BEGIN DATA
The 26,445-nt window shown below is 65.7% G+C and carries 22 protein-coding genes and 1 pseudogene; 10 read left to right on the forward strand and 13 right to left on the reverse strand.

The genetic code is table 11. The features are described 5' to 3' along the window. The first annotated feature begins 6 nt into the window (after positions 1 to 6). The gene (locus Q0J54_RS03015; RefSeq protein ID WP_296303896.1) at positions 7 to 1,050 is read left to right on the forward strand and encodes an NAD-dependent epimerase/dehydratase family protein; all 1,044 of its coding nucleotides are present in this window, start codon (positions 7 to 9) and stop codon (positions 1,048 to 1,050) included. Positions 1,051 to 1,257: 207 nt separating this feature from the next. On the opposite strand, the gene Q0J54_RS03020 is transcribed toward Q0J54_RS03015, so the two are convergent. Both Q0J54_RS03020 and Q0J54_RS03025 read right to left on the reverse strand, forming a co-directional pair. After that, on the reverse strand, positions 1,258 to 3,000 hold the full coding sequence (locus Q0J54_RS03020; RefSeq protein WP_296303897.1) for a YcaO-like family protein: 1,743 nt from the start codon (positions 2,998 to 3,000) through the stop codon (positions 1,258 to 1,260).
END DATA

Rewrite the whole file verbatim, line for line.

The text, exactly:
The 26,445-nt window shown below is 65.7% G+C and carries 22 protein-coding genes and 1 pseudogene; 10 read left to right on the forward strand and 13 right to left on the reverse strand.

The genetic code is table 11. The features are described 5' to 3' along the window. The first annotated feature begins 6 nt into the window (after positions 1 to 6). The gene (locus Q0J54_RS03015; RefSeq protein ID WP_296303896.1) at positions 7 to 1,050 is read left to right on the forward strand and encodes an NAD-dependent epimerase/dehydratase family protein; all 1,044 of its coding nucleotides are present in this window, start codon (positions 7 to 9) and stop codon (positions 1,048 to 1,050) included. Positions 1,051 to 1,257: 207 nt separating this feature from the next. On the opposite strand, the gene Q0J54_RS03020 is transcribed toward Q0J54_RS03015, so the two are convergent. Both Q0J54_RS03020 and Q0J54_RS03025 read right to left on the reverse strand, forming a co-directional pair. After that, on the reverse strand, positions 1,258 to 3,000 hold the full coding sequence (locus Q0J54_RS03020; RefSeq protein WP_296303897.1) for a YcaO-like family protein: 1,743 nt from the start codon (positions 2,998 to 3,000) through the stop codon (positions 1,258 to 1,260).